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Great Gatsby

In Fitzgerald's book, The Great Gatsby, Fitzgerald illustrates the

theme, "Outward appearances can be deceiving.  This theme is

shown in a few parts of the book. These outward appearances are

not only found in people, but in the geographical areas of the New

The first deceiving outward appearance is that of Daisy. At

first, we are lead to believe that she is a very happy person, as

Gatsby's love. But she is not, she is a rather tragic and selfish

person. We see this when she uses Gatsby as a way to go to parties

and look popular, while she is really more attracted to Tom. And in

the end of the story, she takes off with Tom and doesn't leave a trace

There is a big irony in this. We see that Gatsby is pursuing the

woman he loves. But Daisy ends up inadvertently causing Gatsbys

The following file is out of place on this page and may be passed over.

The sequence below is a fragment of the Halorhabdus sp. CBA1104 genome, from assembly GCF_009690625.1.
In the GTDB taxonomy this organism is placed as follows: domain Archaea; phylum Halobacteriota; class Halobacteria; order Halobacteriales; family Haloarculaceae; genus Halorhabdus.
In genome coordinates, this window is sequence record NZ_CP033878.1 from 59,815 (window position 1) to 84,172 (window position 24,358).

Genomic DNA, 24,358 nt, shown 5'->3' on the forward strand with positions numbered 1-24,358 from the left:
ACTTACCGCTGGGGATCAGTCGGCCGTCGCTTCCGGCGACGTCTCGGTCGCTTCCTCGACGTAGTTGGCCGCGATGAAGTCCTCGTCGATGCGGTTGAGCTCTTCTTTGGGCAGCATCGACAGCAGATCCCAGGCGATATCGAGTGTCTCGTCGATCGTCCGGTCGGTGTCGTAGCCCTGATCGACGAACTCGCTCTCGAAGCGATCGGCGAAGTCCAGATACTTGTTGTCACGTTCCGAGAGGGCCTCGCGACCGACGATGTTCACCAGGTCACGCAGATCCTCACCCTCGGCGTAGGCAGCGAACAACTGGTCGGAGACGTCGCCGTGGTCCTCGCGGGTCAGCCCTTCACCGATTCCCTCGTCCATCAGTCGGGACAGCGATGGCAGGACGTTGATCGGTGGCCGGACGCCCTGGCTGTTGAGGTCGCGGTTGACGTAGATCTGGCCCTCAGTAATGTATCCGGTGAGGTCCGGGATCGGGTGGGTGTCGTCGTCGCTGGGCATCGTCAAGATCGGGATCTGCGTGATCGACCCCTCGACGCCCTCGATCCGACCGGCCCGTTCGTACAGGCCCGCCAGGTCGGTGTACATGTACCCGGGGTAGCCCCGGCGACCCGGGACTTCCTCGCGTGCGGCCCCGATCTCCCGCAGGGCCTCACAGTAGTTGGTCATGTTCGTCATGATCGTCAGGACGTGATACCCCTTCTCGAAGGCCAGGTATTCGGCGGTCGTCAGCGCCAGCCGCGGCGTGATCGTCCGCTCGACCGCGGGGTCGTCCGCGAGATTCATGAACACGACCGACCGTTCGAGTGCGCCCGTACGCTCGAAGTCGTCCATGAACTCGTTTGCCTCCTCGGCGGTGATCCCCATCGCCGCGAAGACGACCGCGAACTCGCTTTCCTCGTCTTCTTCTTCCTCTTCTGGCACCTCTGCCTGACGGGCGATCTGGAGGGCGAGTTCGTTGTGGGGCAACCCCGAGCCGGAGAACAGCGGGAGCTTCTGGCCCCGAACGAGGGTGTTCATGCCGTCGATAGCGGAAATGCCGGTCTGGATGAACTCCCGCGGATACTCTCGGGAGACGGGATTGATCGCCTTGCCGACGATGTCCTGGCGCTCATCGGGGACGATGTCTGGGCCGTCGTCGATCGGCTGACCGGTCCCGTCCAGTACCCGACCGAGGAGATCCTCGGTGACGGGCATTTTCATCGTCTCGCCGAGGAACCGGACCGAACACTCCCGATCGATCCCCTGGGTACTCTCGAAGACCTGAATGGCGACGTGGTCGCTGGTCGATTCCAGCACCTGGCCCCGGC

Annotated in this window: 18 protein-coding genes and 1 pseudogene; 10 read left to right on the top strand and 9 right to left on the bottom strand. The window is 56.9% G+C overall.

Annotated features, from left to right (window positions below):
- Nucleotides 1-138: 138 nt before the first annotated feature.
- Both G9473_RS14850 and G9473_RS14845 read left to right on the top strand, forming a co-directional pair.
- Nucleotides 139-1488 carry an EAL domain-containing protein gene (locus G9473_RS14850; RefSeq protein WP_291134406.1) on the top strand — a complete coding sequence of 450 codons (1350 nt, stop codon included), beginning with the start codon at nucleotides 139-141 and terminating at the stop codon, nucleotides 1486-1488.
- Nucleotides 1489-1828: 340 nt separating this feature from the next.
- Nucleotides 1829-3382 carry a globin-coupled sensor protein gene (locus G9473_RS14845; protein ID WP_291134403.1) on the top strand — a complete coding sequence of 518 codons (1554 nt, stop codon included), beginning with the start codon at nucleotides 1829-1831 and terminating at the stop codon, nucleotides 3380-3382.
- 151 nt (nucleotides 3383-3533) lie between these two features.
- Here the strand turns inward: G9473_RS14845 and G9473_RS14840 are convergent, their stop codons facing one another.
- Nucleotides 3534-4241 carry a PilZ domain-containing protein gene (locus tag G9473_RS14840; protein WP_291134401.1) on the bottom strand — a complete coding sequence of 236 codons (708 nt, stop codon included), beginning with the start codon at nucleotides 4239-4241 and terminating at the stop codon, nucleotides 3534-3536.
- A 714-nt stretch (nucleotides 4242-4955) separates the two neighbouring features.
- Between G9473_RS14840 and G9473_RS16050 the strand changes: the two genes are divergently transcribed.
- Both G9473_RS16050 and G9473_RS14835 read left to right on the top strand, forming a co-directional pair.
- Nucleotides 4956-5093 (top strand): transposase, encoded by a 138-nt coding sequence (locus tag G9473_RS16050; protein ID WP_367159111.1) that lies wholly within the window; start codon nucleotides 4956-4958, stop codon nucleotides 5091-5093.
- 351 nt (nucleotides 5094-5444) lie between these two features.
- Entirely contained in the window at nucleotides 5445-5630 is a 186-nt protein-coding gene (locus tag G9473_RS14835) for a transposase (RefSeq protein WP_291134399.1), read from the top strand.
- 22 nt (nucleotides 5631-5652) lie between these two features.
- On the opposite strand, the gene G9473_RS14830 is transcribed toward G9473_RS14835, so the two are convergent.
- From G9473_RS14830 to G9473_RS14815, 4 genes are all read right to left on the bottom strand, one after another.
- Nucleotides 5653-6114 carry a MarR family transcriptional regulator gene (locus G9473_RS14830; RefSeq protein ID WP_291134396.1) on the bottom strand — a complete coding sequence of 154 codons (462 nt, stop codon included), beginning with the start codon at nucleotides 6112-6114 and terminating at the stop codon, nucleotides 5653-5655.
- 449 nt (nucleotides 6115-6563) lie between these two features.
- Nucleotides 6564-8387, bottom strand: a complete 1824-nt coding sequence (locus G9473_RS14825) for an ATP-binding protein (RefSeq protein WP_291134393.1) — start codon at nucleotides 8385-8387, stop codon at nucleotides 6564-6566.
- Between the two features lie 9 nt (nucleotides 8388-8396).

death by killing Myrtle in the car accident, which set Wilson into a

Gatsby himself has an outside appearance that is deceiving.

At first, we see that he is a wealthy, courteous, and handsome man

who is trying to get the woman he loves. Later on, we realize that

Gatsby uses enormous amounts of people to get to Daisy. By

throwing these large parties to impress Daisy, he uses many people,

Another small, but deceiving appearance is that of the New

York area. New York and East Egg are seen as beautiful, wealthy

cities. But these cities form a layer to cover the valley of ashes, the

area of poverty and desolation of the cities. This deceiving

appearance may be minor, but it is there to support a theme of the

These issues in the book are all used by Fitzgerald to support

the theme, "Outward appearances can be deceiving.  These issues

all have to be pulled out of the story and torn apart before they can

be understood by the reader. Fitzgerald does an excellent job of

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